by Harold Kitching
In times past, unruly or bullying students were paddled or made to sit outside the classroom door or sent to the principal’s office for discipline.
Those were actions that usually didn’t leave a lasting impression on the student.
The Florence Unified School District has had a program for the past three years that takes a gentler, more positive approach. It’s being used in several of the schools, with more to come.
The district’s website gives this description of the Positive Behavior Intervention Support effort:
“PBIS is a framework or approach for assisting schools in organizing evidence-based behavioral interventions into an integrated continuum that enhances academic and social behavior outcomes for all students. It IS NOT a packaged curriculum, scripted intervention or manualized strategy.”
It continues, “PBIS is a prevention-oriented way for schools to organize evidence-based practices, improve the implementation of those practices and maximize academic and social behavior outcomes for ALL students. PBIS practices include team-based leadership, data-based decision making, continuous monitoring of student behavior, regular universal screening and effective ongoing professional development.”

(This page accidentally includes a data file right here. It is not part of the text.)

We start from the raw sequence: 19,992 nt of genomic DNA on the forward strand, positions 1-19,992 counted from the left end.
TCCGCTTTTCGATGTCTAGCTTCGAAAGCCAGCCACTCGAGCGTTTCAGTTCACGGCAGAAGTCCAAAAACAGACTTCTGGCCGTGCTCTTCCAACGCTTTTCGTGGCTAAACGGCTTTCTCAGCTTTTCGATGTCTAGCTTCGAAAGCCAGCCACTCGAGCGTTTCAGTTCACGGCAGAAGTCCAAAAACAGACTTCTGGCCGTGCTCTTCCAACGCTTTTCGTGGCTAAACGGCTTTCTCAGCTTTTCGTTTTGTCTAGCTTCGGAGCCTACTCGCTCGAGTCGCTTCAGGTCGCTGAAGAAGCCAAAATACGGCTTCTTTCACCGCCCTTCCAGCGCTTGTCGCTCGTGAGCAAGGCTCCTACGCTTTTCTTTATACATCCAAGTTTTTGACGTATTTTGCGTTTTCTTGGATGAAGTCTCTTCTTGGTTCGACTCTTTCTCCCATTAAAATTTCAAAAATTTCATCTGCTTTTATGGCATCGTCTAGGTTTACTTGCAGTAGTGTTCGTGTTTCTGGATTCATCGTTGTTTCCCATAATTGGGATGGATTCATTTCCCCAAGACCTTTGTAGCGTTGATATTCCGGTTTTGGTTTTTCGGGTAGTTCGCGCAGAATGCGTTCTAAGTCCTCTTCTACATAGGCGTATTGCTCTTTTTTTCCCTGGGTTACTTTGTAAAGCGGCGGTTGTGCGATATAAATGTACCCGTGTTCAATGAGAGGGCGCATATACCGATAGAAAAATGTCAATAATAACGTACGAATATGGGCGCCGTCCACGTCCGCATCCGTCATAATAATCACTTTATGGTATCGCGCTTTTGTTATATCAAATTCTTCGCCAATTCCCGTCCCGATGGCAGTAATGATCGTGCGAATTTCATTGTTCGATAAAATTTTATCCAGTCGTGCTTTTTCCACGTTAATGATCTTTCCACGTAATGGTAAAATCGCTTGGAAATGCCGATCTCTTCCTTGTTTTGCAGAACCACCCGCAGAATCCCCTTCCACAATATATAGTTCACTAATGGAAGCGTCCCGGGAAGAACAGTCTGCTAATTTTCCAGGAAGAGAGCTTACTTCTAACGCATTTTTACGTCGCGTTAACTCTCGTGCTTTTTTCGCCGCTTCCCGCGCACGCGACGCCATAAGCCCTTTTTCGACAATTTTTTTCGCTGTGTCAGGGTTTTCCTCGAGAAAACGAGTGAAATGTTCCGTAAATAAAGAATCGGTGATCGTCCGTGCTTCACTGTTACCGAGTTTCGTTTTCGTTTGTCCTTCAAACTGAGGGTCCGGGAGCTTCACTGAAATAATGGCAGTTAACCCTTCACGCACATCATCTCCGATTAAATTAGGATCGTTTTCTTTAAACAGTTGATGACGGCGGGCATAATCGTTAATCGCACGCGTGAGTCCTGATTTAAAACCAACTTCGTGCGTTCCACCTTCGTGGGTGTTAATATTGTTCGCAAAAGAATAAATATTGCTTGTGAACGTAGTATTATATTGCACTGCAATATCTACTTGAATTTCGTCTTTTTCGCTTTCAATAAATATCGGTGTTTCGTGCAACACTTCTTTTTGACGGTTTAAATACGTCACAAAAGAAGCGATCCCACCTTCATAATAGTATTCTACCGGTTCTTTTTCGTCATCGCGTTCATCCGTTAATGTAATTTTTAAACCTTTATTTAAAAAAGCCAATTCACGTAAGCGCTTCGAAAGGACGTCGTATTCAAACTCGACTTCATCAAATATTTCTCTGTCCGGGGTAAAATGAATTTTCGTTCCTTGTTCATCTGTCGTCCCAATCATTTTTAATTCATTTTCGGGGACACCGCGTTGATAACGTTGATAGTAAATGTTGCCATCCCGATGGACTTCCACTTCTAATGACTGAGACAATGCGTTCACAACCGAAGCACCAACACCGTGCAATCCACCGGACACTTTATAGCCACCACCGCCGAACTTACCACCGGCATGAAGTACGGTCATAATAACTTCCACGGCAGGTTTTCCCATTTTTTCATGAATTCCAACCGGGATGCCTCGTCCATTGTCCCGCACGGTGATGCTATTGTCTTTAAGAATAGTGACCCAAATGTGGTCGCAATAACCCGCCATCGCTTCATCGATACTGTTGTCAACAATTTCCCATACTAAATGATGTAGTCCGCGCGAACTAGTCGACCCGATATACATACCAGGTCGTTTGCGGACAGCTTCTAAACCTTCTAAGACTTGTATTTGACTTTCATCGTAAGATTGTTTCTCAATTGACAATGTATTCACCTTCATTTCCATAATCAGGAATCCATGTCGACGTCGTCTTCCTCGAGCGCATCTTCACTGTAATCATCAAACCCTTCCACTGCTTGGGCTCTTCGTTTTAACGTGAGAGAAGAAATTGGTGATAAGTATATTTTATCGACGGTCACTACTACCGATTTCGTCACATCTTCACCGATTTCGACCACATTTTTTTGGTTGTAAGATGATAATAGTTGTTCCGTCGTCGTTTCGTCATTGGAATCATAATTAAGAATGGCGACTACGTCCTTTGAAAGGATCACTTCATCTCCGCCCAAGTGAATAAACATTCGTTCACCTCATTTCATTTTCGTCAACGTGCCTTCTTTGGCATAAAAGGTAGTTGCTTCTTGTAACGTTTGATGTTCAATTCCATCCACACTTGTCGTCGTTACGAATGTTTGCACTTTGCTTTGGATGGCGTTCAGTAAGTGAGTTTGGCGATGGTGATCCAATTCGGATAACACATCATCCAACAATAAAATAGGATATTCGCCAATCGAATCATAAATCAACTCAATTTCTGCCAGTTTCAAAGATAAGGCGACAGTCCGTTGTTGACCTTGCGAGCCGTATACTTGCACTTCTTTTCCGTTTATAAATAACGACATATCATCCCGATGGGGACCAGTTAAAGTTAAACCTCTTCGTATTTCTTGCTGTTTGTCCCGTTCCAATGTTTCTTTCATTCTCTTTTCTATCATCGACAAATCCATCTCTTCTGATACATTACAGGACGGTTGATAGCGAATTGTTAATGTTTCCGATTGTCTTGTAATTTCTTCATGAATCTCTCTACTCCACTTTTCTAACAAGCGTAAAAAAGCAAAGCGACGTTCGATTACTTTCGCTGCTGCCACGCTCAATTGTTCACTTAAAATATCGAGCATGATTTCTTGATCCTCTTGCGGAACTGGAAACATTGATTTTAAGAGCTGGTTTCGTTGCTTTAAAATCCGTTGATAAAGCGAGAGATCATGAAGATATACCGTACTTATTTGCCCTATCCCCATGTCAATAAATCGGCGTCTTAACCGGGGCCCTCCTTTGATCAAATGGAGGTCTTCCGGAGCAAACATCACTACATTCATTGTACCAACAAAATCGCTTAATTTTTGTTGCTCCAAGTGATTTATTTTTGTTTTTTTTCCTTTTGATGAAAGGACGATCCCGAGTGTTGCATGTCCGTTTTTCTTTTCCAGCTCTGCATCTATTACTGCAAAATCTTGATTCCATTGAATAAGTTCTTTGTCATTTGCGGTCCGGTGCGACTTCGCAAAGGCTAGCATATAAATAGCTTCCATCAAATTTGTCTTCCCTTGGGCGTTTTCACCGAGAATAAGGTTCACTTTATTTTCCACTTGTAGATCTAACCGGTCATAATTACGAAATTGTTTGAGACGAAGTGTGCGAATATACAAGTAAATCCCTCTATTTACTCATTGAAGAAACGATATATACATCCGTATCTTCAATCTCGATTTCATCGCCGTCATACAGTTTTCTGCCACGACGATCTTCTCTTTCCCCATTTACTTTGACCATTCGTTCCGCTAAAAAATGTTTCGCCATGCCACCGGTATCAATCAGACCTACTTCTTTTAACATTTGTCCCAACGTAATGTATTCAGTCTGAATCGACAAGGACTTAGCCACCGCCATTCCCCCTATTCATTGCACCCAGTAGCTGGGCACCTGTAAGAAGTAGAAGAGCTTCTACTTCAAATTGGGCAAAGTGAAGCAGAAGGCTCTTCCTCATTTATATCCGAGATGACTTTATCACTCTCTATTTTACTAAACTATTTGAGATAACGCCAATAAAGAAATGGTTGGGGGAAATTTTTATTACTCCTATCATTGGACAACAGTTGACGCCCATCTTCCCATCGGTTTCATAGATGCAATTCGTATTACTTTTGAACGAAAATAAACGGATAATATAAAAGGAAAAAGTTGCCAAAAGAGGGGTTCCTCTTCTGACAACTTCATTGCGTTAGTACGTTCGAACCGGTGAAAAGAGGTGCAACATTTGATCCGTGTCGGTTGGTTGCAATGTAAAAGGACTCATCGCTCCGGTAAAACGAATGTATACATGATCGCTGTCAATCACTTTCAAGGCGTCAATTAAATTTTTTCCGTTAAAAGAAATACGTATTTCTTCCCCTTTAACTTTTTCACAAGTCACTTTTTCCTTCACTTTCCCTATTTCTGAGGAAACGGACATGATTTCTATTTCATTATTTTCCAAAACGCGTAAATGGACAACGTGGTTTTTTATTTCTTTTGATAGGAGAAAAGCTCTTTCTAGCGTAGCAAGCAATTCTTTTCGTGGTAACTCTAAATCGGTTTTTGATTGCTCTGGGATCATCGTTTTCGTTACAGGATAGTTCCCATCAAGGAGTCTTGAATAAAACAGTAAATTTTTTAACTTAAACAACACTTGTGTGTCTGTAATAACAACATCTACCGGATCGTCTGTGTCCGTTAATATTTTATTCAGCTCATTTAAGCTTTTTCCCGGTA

The website adds that the components essential for PBIS success are:
- Shared leadership
- Data-based problem solving and decision- making
- Continuum of student supports
- Evidence-based instruction, intervention and assessment
- Universal screening and progress monitoring.
- Family, school and community partnering
“This framework provides for a systemwide prevention-based framework for improving learning goals for every student,” the site says.
To put that into plain language, program coordinator Teresa Sharrow said it’s a matter of working directly with a student, learning the root of the problem, reinforcing positive behavior, keeping the student on track and rewarding him for his success.
It’s a three-tier effort, the district said.
In Tier I, all students are explicitly taught positive behavioral expectations. All teachers use a consistent approach to discipline.
Students who are in need of Tier II supports are provided with small group, targeted behavioral skill interventions that promote pro-social behaviors.
In Tier III, student-centered planning is used to develop customized interventions with frequent progress monitoring.
“Parents play a critical role in supporting what their children are learning in school,” the district said. “FUSD believes that the more parents are involved in student learning, the higher the student achievement.”
Learn how your school is implementing the program, read tips for parent involvement – both at school and at home – and see examples of questions to ask at http://www.fusdaz.com/mtss